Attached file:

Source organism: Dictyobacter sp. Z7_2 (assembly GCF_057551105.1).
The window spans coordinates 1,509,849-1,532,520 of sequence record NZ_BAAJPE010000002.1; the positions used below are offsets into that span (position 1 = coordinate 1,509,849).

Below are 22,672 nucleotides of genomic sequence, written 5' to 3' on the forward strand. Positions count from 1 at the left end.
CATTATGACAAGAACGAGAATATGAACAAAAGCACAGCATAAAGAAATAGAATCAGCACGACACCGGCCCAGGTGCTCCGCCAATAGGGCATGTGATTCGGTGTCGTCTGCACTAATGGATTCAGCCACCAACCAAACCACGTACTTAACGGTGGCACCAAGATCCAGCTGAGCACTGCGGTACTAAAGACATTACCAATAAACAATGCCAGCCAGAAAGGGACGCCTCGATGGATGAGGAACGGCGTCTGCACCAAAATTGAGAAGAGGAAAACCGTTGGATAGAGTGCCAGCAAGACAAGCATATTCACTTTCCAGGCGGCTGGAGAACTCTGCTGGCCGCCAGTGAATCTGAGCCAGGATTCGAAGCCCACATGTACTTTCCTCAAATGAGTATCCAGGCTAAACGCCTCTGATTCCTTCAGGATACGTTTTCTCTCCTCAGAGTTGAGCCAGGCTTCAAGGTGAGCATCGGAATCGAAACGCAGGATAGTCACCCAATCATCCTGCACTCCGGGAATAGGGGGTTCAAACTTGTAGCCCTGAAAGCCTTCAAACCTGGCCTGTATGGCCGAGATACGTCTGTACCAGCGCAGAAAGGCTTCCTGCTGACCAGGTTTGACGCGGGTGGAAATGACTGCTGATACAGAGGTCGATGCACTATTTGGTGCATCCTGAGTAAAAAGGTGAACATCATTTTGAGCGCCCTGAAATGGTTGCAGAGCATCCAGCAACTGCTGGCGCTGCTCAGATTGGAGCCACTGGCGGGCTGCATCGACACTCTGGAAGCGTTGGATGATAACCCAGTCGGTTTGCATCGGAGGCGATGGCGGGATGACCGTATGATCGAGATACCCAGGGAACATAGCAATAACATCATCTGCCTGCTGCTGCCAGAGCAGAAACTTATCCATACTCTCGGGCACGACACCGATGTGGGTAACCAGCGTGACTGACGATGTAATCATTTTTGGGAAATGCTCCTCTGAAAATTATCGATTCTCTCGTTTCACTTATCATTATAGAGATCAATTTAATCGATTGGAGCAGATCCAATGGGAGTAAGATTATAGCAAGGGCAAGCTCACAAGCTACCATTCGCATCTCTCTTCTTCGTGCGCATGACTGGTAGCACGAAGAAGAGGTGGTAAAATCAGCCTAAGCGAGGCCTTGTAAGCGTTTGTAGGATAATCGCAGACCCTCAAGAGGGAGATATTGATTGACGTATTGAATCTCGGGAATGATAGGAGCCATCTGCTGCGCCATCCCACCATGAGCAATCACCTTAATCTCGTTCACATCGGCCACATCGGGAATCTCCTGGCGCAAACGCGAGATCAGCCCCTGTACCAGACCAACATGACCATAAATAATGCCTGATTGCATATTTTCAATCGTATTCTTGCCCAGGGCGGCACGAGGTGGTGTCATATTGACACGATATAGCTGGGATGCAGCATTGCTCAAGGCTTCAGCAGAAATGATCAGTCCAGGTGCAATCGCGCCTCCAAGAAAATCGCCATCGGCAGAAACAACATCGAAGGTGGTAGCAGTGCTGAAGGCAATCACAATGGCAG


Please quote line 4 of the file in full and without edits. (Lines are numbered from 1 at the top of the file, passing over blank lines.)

CATTATGACAAGAACGAGAATATGAACAAAAGCACAGCATAAAGAAATAGAATCAGCACGACACCGGCCCAGGTGCTCCGCCAATAGGGCATGTGATTCGGTGTCGTCTGCACTAATGGATTCAGCCACCAACCAAACCACGTACTTAACGGTGGCACCAAGATCCAGCTGAGCACTGCGGTACTAAAGACATTACCAATAAACAATGCCAGCCAGAAAGGGACGCCTCGATGGATGAGGAACGGCGTCTGCACCAAAATTGAGAAGAGGAAAACCGTTGGATAGAGTGCCAGCAAGACAAGCATATTCACTTTCCAGGCGGCTGGAGAACTCTGCTGGCCGCCAGTGAATCTGAGCCAGGATTCGAAGCCCACATGTACTTTCCTCAAATGAGTATCCAGGCTAAACGCCTCTGATTCCTTCAGGATACGTTTTCTCTCCTCAGAGTTGAGCCAGGCTTCAAGGTGAGCATCGGAATCGAAACGCAGGATAGTCACCCAATCATCCTGCACTCCGGGAATAGGGGGTTCAAACTTGTAGCCCTGAAAGCCTTCAAACCTGGCCTGTATGGCCGAGATACGTCTGTACCAGCGCAGAAAGGCTTCCTGCTGACCAGGTTTGACGCGGGTGGAAATGACTGCTGATACAGAGGTCGATGCACTATTTGGTGCATCCTGAGTAAAAAGGTGAACATCATTTTGAGCGCCCTGAAATGGTTGCAGAGCATCCAGCAACTGCTGGCGCTGCTCAGATTGGAGCCACTGGCGGGCTGCATCGACACTCTGGAAGCGTTGGATGATAACCCAGTCGGTTTGCATCGGAGGCGATGGCGGGATGACCGTATGATCGAGATACCCAGGGAACATAGCAATAACATCATCTGCCTGCTGCTGCCAGAGCAGAAACTTATCCATACTCTCGGGCACGACACCGATGTGGGTAACCAGCGTGACTGACGATGTAATCATTTTTGGGAAATGCTCCTCTGAAAATTATCGATTCTCTCGTTTCACTTATCATTATAGAGATCAATTTAATCGATTGGAGCAGATCCAATGGGAGTAAGATTATAGCAAGGGCAAGCTCACAAGCTACCATTCGCATCTCTCTTCTTCGTGCGCATGACTGGTAGCACGAAGAAGAGGTGGTAAAATCAGCCTAAGCGAGGCCTTGTAAGCGTTTGTAGGATAATCGCAGACCCTCAAGAGGGAGATATTGATTGACGTATTGAATCTCGGGAATGATAGGAGCCATCTGCTGCGCCATCCCACCATGAGCAATCACCTTAATCTCGTTCACATCGGCCACATCGGGAATCTCCTGGCGCAAACGCGAGATCAGCCCCTGTACCAGACCAACATGACCATAAATAATGCCTGATTGCATATTTTCAATCGTATTCTTGCCCAGGGCGGCACGAGGTGGTGTCATATTGACACGATATAGCTGGGATGCAGCATTGCTCAAGGCTTCAGCAGAAATGATCAGTCCAGGTGCAATCGCGCCTCCAAGAAAATCGCCATCGGCAGAAACAACATCGAAGGTGGTAGCAGTGCTGAAGGCAATCACAATGGCAG